More specifically, in native space our parietal lobe mean GM volume of left 59 / right 58 cm3 is nearly identical to the mean of the two other studies providing such volumes [40,74] (left 59 / right 57 cm3); however we had noticed ~30% lower volumes in the older study [40] previously [75]. Correspondingly, for the different set of studies for which native total (i.e. GM+WM) parietal lobe volume are available [74,76], our volumes of left 122 / right 119 cm3 are around a quarter higher (ratio ~1.25) than the literature mean of left 96 / right 96 cm3. This may be due to protocol differences. For example, protocol illustrations indicate that the study with the smallest volume may have excluded the part of the parietal lobe posterior to the cingulate gyrus and anterior to the parieto-occipital fissure (supplementary material p. 99 in [76]).

Protocol differences are also evident for the parietal lobe regions. SMG, AG, postCG and supPL are available in [74,76]; in [72] volumes for SMG, AG and postCG but not supPL are provided. The ratio of our regional volumes to the literature volumes is higher than the overall lobar ratio of ~1.25 for SMG and postCG (around 1.5) and supPL (including precuneus; around 1.4) but lower for AG (around 0.95). The latter is driven by a very wide variability between studies, with a between-studies coefficient of variation of nearly 50% and a ratio of biggest [74] to smallest [72] estimates approaching 3.

While the studies providing total volumes were different from those providing GM volumes, precluding direct comparability, GM volumes tended to be more comparable between literature studies and our results, with ratios very close to 1 except for the AG which was about 20–25% smaller than literature means in our study. This should not be read as evidence for smaller variability when only the GM portion of volumes is assessed: the coefficient of variation across studies for all regions combined was more than three times higher than that for GM+WM combined (approximately 30% versus 8%).

Finally, it should be noted that sample sizes and compositions were different between studies. We studied 30 (15F/15M) brains of healthy participants aged 20–54; others used 10 subjects of undisclosed gender and age from a mixed population of healthy persons and those with various psychiatric conditions [40]; 14 controls (2F/12M) with age 18–55 as inclusion criterion [72]; 40 healthy controls (20F/20M) aged 19 to 39 [76]; or 59 healthy controls (24F/35M) aged 24±5 years [74].

All three factors (protocol differences; image processing differences and in particular tissue class segmentation; sample composition) will contribute to the variability seen in the literature, with protocol differences likely to play the biggest role.

We note in passing that the ratio of normalised to native total parietal lobe volumes changes between software versions. For SPM99 [58], it had been 1.45; for SPM5 (different data, [76]), it was 1.34; and this study, it was 1.29 for SPM8 and 1.30 for SPM12. Therefore, spatial normalization methods should always be described in full detail. Our ratios presented here may help in the comparison of data with different software versions, and indeed the native Hammers_mith atlases (www.brain-development.org) can be used for calibration of future combinations of normalization software and template spaces.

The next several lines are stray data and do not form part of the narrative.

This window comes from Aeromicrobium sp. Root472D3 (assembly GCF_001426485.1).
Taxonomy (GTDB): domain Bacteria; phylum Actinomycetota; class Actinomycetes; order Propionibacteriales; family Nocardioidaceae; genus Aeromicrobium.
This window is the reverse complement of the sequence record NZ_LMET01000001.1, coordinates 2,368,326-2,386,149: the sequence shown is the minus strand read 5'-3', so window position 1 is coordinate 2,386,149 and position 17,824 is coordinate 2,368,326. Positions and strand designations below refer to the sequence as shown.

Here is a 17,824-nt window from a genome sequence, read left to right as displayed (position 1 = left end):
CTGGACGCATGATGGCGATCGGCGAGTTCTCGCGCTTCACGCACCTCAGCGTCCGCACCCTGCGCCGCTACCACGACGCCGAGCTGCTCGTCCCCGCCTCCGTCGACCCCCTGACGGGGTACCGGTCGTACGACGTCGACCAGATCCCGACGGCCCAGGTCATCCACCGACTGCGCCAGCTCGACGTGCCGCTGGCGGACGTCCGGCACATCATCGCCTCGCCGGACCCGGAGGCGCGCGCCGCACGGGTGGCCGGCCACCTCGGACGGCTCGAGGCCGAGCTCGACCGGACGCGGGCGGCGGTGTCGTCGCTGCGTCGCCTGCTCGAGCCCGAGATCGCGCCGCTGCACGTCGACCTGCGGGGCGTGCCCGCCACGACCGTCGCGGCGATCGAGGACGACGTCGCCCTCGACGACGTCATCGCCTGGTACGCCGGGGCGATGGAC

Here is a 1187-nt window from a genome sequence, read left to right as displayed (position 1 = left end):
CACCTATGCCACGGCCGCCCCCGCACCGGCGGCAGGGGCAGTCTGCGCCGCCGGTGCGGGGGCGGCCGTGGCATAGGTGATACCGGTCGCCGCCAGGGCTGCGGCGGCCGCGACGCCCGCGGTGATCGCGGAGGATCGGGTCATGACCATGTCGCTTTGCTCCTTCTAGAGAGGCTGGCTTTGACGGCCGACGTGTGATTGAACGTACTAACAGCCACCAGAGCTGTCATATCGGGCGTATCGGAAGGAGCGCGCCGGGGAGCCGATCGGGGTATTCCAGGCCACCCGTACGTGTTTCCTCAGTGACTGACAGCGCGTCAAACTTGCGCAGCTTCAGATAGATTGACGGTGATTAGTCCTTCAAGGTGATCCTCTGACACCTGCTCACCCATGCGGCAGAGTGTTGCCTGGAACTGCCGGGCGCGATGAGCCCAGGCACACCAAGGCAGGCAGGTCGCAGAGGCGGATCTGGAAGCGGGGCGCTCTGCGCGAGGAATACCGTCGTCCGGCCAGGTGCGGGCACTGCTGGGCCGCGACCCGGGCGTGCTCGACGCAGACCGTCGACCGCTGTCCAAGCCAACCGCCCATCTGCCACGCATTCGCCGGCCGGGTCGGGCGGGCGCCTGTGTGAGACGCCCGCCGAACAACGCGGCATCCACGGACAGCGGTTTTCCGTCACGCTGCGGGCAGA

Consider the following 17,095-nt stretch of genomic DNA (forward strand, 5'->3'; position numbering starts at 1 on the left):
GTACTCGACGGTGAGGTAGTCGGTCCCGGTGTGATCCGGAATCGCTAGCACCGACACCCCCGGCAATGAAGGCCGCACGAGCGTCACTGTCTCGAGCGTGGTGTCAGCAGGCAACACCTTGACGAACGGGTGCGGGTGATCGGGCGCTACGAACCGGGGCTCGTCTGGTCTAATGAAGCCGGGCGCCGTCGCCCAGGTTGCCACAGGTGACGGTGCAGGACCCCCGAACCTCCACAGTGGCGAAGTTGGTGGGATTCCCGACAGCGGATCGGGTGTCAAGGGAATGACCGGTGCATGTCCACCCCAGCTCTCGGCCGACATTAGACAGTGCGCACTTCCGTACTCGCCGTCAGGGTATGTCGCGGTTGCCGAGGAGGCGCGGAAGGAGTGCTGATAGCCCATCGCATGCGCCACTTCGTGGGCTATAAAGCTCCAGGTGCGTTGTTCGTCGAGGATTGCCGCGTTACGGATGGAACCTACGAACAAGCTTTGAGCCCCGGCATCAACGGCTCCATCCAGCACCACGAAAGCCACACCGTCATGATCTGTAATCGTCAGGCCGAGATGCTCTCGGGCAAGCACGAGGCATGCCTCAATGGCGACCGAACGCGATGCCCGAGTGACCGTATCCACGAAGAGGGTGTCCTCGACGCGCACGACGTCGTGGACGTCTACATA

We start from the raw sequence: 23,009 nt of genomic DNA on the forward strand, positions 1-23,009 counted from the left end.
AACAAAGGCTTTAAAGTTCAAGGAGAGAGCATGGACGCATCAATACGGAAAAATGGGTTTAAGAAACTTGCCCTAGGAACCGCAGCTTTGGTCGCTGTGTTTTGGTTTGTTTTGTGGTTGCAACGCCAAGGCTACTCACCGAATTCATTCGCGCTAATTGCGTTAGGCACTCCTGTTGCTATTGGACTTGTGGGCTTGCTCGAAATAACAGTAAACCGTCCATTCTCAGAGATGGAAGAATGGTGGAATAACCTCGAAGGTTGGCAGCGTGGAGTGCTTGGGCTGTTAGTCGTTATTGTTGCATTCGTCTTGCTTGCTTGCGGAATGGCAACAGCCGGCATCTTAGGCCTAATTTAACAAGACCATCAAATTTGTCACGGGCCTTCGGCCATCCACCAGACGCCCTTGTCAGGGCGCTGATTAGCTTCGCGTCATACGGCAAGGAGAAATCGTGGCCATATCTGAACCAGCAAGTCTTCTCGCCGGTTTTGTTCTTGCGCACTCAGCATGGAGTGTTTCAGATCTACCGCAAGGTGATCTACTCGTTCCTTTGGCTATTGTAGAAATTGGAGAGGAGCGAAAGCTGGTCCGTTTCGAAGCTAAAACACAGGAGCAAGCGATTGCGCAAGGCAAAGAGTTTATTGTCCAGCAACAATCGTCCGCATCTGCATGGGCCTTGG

Between-subject variability, measured as the CV, was lower for the primary sensory region, i.e. the postCG, than for the other regions, as expected (Table 4). While our results in native space are presented uncorrected for ICV, spatial normalization to MNI space is, effectively, a normalization by total brain volume. We had quantified this previously [58]: between-subject coefficient of variation (CV) of all brain structures (approximating total brain volume) dropped from 11% in native space to 2% in MNI space. The CV of postCG and supPL was reduced following spatial normalization, quantifying the homogenizing effect of the procedure. The more pronounced reduction in CV for the supPL compared with AG and SMG may partly be due to the relative ease of spatial normalization along the outer boundaries of the brain and the pronounced hemispheric border, which acts as a major landmark through the high GM-CSF contrast.

The probabilistic maps allow an assessment of regional variability and will help put functional studies in context, e.g. through a probabilistic assessment of a functional activation being in a particular part of the PL. As mentioned above, they are complemented by histology-based, myelin-based, and hodological atlases.

Volumes were larger in MNI space; this is a known effect stemming from the MNI reference space being substantially larger than average brains [16,77].

It was interesting to find that the parietal lobe was slightly (~2%) larger on the left. We consider this to be driven by leftward asymmetries of the postCG and SMG, and it may well be related to the majority of subjects being right handed (left-hemisphere dominant). Previously, this slight leftward asymmetry has been reported by some authors [18,73], but no asymmetry has been found by others [71].

Morphometric features

We explored the volumetry data for relationships between the anatomical features recorded for the 60 hemispheres from 30 adult brains. The descriptive data was tested for correlations. Expected correlations like the relationship between ICV and brain size translated into correlations between ICV and PL region size and served as a plausibility test. The results show clear correlations (negative and positive) between the number and distribution of gyri in relation to the major intraregional sulci, many of which have intuitive interpretations.